Scientists gain new insights into atomic disordering of complex metal oxides
A study led by the University of Tennessee and the Department of Energy's Oak Ridge National Laboratory could soon pay dividends in the development of materials with energy-related applications.
Three UT researchers—Maik Lang, assistant professor of nuclear engineering; Haidong Zhou, assistant professor of physics; and Jacob Shamblin, a graduate research assistant in nuclear engineering and physics—studied an important class of complex metal oxides.
The materials, each consisting of two or more positively charged metal ions and oxygen, are used in a wide range of applications including fast ion conductors in solid oxide fuel cells, host materials for nuclear waste containment, and thermal barrier coatings for gas turbine jet engines.
For their study, the team used state-of-the-art neutron characterization techniques to gain a detailed understanding and new insights into the nature of the atomic motifs in these materials. The work was published in the journal Nature Materials on February 29.
"The complex oxides we analyzed in this study—pyrochlore and spinel—have been investigated for decades by different researchers," said Lang. "When subjected to extreme environments such as high temperatures or high-energy radiation, many of these compounds partially lose their long-range crystal structure, and the multiple cations were thought to randomly exchange crystal sites."
Lang said the multidisciplinary research team and the unique capabilities of ORNL's Spallation Neutron Source, a DOE Office of Science User Facility, helped the team discover a novel atomic disordering mechanism in these materials.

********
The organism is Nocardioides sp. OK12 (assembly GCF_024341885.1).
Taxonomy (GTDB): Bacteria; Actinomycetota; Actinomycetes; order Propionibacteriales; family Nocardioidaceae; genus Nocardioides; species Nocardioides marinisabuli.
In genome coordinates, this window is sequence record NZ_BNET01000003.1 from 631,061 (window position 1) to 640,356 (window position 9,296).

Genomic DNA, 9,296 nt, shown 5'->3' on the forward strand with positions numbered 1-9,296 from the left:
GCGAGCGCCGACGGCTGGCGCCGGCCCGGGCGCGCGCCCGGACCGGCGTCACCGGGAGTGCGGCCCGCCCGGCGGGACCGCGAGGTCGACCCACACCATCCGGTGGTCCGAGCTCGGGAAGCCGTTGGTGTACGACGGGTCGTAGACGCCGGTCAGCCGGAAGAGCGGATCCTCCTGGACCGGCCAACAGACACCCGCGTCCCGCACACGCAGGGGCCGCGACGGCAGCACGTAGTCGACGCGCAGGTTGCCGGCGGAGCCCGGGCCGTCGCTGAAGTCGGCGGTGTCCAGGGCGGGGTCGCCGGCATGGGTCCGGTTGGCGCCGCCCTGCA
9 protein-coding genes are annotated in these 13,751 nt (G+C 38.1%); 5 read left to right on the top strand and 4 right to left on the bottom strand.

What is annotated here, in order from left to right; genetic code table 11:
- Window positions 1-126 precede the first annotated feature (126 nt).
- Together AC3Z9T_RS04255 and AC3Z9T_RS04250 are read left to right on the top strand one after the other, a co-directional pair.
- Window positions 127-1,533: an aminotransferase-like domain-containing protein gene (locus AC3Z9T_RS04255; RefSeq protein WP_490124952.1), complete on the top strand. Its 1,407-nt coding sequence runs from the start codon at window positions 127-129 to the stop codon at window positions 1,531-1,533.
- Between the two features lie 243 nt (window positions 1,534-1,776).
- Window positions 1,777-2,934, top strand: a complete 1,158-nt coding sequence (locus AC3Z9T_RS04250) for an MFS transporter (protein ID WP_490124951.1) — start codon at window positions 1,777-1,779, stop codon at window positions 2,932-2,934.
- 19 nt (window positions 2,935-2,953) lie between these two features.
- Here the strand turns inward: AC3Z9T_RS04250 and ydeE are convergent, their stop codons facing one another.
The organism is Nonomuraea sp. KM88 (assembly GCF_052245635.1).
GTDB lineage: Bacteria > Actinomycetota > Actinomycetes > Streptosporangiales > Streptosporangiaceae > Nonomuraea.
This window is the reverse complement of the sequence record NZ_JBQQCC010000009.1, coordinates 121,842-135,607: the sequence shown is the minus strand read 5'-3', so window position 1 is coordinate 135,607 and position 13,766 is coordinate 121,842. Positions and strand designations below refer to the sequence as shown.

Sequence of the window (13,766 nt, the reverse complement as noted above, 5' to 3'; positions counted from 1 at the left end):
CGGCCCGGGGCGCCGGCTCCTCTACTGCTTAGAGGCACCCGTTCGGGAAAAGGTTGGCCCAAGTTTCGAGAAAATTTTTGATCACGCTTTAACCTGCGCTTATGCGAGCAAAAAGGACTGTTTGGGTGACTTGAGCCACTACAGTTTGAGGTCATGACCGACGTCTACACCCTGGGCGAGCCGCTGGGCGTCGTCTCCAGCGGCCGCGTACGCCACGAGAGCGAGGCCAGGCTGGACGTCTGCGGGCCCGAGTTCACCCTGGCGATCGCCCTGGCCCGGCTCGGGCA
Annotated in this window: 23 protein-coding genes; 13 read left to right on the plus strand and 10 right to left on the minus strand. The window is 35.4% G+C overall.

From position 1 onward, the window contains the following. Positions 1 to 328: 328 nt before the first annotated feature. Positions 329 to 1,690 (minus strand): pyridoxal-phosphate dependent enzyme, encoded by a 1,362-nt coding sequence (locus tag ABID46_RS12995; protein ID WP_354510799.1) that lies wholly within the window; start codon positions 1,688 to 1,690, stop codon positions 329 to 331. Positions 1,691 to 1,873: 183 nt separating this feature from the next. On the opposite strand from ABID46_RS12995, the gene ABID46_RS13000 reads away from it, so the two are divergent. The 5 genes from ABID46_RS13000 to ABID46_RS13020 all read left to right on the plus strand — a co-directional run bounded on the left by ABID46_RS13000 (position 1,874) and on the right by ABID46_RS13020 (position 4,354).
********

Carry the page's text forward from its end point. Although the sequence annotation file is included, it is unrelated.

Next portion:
With the help of SNS instrument scientists Mikhail Feygenson and Joerg Neuefeind, Lang and his team used the Nanoscale-Ordered Materials Diffractometer (NOMAD) for an in-depth look at the local crystal structure of their samples—a NOMAD first for neutron scattering experiments on ion-irradiated materials.
Neutrons are indispensable for this type of study because they can accurately detect the position of oxygen atoms present in materials.
"Using neutrons to measure samples of such small sizes would have been difficult, if not impossible, just a few years ago," said Feygenson. "However, with the combination of the high neutron flux of SNS and the wide detector coverage of the NOMAD instrument, scientists can look at very small samples, which are typically the domain of X-ray scattering experiments."
Data analysis from NOMAD revealed the cations and oxygens in the materials are not randomly arranged at the atomic level but only appear so when sampling over longer scales, a key discovery.
Lang said the heterogeneous disorder was unexpected but seems to be a general phenomenon for many other materials functioning in harsh conditions. He said the new insight into disorder is fundamental to controlling oxygen mobility and phonon transport in complex oxides, a critical aspect for technological applications.
By gaining a better understanding of such materials, the team could help improve and control performance across a range of technologies—containment and immobilization of nuclear waste being a prime example.
"This ability to accommodate atomic disorder in their structure accounts for the tendency of some compositions to resist becoming fully amorphous under irradiation or at high temperatures," Lang said. "Such materials find application as host materials for immobilizing actinides, such as plutonium.
"Predicting transport of radionuclides is important for their safe use as nuclear waste forms and requires a detailed knowledge of how the atomic structure responds to self-irradiation."
Lang said the team's data will provide much needed atomic-scale information from the initial local defect structure to the long-range observable material modifications so that waste form properties and degradation can be accurately simulated.